In 1907 , on the ground floor of the building on Falkenwalder Strasse , Otto Blauert presented the cinematograph to the people of Stettin for the first time . The German city called Stettin is now the Polish city Szczecin . Falkenwalder Street is now Wojska Polskiego Avenue , and the theater is still in operation.
Ada and I went over there a few nights ago to see the Woody Allen film Cafe Society . Neither of us was overly impressed with the film . Ada thought that it lacked passion . We both thought it’s characterization shallow . I thought that Woody Allen’s narration was dull and the script of the narration too stilted . Sorry , Woody , we’re not recommending this one .
To my story , however .
Otto Blauert sold the place to the Pietze couple in 1908 . They called it the ” Welt Theater ” , and later the ” Welt Lichtpiele “, a name in use until the outbreak of the war in 1939 . They showed “comedies , dramas , and moral films ” says the pamphlet now available at the theater . I’m plagiarizing from the pamphlet as this post progresses , changing a few words here and there in case the cosmic teacher catches me and I have to talk myself out of trouble .
One further comment on the Woody Allen film , before I continue . It’s set in the 1930s . I like period pieces , but I have one trivial complaint here . In one scene the young man follows the girl toward the elevator . The elevator door opens and she intends to enter , but she doesn’t because she waits outside the elevator to talk to him , a few last words . She reaches her arm out and the automatic door reopens , as elevator doors now do . They didn’t do that , however , in the 1930s .The first patent for safety bumpers on elevator doors came along in 1944 . Later came the infra-red sensors we are familiar with in modern elevators . Where was the film crew person whose job it is to check those details ? I know , I know , it’s a very minor and trivial item , but something is right or it isn’t right . Right ? Henry Ford had a new factory building torn door because it was 1/4 inch off square .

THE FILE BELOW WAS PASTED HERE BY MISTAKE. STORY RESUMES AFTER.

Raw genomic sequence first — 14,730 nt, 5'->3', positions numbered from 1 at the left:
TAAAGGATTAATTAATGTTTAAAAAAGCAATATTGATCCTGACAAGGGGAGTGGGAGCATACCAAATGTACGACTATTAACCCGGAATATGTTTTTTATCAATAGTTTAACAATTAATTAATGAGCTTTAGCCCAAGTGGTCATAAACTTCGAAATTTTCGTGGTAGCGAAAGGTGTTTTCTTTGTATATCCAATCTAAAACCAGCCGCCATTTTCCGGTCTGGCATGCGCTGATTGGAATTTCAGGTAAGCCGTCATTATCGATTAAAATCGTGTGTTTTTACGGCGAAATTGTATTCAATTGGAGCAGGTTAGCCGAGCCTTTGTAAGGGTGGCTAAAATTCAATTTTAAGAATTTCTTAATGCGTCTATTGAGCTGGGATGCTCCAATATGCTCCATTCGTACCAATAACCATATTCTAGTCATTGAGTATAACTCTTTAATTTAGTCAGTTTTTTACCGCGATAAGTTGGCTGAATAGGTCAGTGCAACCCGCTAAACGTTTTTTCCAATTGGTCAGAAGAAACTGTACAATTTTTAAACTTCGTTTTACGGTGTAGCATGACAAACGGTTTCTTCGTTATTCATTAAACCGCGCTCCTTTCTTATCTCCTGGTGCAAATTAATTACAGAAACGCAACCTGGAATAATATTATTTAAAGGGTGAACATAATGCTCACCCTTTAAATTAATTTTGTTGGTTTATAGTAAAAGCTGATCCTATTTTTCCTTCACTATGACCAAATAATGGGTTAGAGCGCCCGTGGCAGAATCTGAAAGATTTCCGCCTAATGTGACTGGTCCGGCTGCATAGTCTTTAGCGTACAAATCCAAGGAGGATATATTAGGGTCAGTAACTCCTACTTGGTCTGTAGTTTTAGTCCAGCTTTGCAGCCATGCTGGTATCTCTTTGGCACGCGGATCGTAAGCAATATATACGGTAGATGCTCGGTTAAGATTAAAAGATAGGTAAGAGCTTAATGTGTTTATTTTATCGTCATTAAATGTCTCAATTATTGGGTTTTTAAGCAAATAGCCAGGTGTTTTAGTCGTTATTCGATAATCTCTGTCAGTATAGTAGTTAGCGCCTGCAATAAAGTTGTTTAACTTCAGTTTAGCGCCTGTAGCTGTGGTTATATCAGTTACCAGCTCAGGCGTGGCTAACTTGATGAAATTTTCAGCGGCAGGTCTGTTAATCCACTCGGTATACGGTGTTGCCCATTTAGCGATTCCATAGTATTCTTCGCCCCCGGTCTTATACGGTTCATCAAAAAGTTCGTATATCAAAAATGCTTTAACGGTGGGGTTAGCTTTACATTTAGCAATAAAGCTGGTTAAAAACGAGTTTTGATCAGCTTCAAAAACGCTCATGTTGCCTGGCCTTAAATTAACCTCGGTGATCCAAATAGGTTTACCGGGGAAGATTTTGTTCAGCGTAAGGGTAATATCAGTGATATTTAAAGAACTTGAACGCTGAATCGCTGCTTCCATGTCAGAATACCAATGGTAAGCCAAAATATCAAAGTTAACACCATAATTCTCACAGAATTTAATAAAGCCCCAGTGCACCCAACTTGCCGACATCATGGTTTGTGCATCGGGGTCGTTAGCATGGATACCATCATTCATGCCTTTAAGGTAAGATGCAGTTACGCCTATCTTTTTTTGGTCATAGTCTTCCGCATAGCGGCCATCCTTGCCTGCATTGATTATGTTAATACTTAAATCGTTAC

Well , on second thought , I’m thankful that no one holds me to that strict standard .To my story again , however .
And then came the war . When peace finally came , the Germans were moved out of the city and Poles from the east moved in . On 26th December , 1945 , the first film projection in the Polish Szczecin was held . The audience saw Ivan the Terrible by Sergei Eisenstein with music by Sergei Prokofiev . The theater was then called the Odra , but soon changed its name to the ” Pionier “, the name it still has today .
Well , let me simply quote from the pamphlet : In September 1999 , Jerzy Miskiewicz and Waclaw Szewczyk became the owners of the “Pionier” cinema. At the beginning of the twenty-first century the cinema was renovated . On 7th November , 2000 another screen was installed in the cinema in a brand new room called ” Kiniarnia ” . It is a unique place where the audience can sit comfortably by the tables and enjoy a cup of tea or a glass of wine during the projection of the film. In 2003 , the “Pionier” cinema was included into the prestigious Europa Cinemas network . In August 2005 , ” Pionier ” was recognized as the oldest cinema in the world and entered the Guinness Book of World Records .